Entries have just opened for the 2015 edition of the Mont 24h Race. If you’re inspired to give it a crack, get in fast!
Whether you’re a relative new-comer to the sport or a seasoned racer, nothing says ‘mountain bike challenge’ quite like a 24-hour event. Beyond a test of fitness and skill, the 24 hour challenge is a show of endurance and racing tactics. Just ask some 2,910 riders who recently competed in the annual Canberra MONT 24h…
We gave Ged Stenhouse from sponsor RSM Bird Cameron a chance for some well-deserved shut-eye before getting the low-down on this ripper event.
2,910 riders? That’s a lot of event participants
Yes – this is the largest mountain bike event in Australia. This year we saw 510 teams and 2,910 riders get on board. So that’s 525 on the track at once. Teams are broken down into six members or four members; open age group, 40 and over etc. – there’s a category for everyone! This year’s lap ran for 19km.
Tell us about the course itself
The event first started out at Sparrow Hill past Queanbeyan, but has since moved to East Kowen Forest. It’s a cross-country track that’s mainly single trails versus fire roads. There’s a combination of good solid hill climbs and fast flowing downhill runs mixed in with some hairpin bends and ramps.
There are other technical features such as narrow and elevated bridges, large jumps etc., but there’s an A and B line option at each, making it accessible for all levels.
What about conditions during the 24h – what did Mother Nature deliver this year?
We pretty much experienced almost four seasons in a day; we even got a brief storm that came from nowhere on Saturday afternoon. We had to contend with cold and dust during the night along with some very tired eyes well into the morning, when both the dust and heat built up again.
Dust was in fact a significant challenge – we found ourselves constantly having maintain the condition of our bikes due to the impact of it on and in our running gear, even after just one lap.
What about ‘race village’ – can you paint us a picture
It’s brilliantly set-up. There’s a huge camping ground full of tents and food outlets set up around transition area. There is live music and performances throughout the 24 hours, including deep into the course itself. It’s fantastic – you’ll be out riding in the wee hours and suddenly you come across a band performing in the middle of the forest. There’s also a great mix of participants as well as supporters, who come in waves throughout. It’s a great buzz.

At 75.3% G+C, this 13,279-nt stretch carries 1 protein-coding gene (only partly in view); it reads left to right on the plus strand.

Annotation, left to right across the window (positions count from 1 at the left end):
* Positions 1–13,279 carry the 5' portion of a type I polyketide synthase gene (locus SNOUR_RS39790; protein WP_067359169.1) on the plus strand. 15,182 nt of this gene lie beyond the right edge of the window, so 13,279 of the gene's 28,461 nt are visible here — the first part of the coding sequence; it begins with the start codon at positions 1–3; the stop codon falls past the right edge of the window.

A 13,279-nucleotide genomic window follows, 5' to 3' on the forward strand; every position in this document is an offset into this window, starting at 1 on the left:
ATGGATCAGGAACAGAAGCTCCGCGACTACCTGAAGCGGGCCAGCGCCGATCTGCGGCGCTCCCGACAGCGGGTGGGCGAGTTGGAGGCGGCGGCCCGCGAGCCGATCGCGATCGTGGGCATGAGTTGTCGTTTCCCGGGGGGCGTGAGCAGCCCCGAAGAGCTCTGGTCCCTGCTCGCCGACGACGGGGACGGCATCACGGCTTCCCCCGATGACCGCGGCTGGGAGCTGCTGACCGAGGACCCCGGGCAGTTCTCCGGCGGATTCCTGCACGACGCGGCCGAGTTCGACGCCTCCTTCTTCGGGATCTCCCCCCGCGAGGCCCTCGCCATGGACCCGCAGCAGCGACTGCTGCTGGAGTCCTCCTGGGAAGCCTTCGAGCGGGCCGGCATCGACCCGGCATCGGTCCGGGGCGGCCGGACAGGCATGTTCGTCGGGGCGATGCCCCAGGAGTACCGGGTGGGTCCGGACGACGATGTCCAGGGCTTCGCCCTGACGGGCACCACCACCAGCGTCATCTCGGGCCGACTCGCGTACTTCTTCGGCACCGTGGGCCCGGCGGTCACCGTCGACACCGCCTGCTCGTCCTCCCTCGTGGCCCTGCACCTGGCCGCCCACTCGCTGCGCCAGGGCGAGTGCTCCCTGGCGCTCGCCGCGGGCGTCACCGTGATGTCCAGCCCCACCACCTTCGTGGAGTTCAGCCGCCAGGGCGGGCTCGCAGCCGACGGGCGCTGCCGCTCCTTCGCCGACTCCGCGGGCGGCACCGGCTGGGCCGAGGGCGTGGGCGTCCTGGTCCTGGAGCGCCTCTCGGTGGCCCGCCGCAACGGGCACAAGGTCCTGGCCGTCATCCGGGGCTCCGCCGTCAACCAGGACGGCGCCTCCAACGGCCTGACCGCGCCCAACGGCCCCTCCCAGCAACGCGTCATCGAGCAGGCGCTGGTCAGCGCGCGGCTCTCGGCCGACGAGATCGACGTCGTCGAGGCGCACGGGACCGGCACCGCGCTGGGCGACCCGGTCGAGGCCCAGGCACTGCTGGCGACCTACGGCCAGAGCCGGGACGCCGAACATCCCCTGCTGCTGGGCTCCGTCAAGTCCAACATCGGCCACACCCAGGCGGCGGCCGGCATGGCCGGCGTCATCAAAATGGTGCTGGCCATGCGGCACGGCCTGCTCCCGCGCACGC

You mention food outlets. How do you manage your carbohydrates and fluids during such a huge endurance event like this?
The food outlets mean there’s plenty of diversity for meals during the 24 hours, so there’s no need to be exclusively on gels the whole time. Participants have to nourish themselves so you really need to plan this carefully. When it comes to fluid intake, you need to get this in during your ‘off-time’ as well. Sure you can maybe grab a sip of fluid whilst on the few fire roads, but when you’re tackling the single track features and it’s the middle of the night, you just can’t afford to grab the bottle – it’s all eyes and focus on the road ahead. So it becomes especially important to plan around this.
So planning is key for food and drink. What about race tactics?
We found ourselves constantly changing and reassessing our tactics throughout the 24 hours.
Strategy is really important – you’re looking at what other teams do but also factoring how your own riders feel and how they’re faring. During the race we made a decision to split our team of four into pairs. We found this worked better for us as the laps slow down if you’re doing a double on your own.
You can go in with a game plan but you’re going to have to be flexible and realise decisions are constantly made, as are changes. All that said I’ve got to say this is ultimately a really fun event. Participants are really nice to each other out on the course and it’s a great vibe. We weren’t racing for cattle stations!
Sure you can be fit as a fiddle but when it comes to 24h events, you have to have endurance. How did you train for this?
I probably shouldn’t mention here that I am mainly a road rider. I probably also shouldn’t mention that I only did one lap of the track before the event, should I?
RSM Bird Cameron got involved five or six years ago because some of the younger – and fitter – lads in the office are fairly avid mountain bike riders. They got us older blokes involved. So yes, I personally was roped in but it’s a top event and our firm gets behind it 100%.
Whether you’re a road rider or a mountain biker, it’s all about just getting kilometres in the legs when preparing for something like this.
And the burning question – how did you go?
Well, our goal was to finish in the top ten of our category. We hit the 23 lap mark and came tenth so we were happy with that!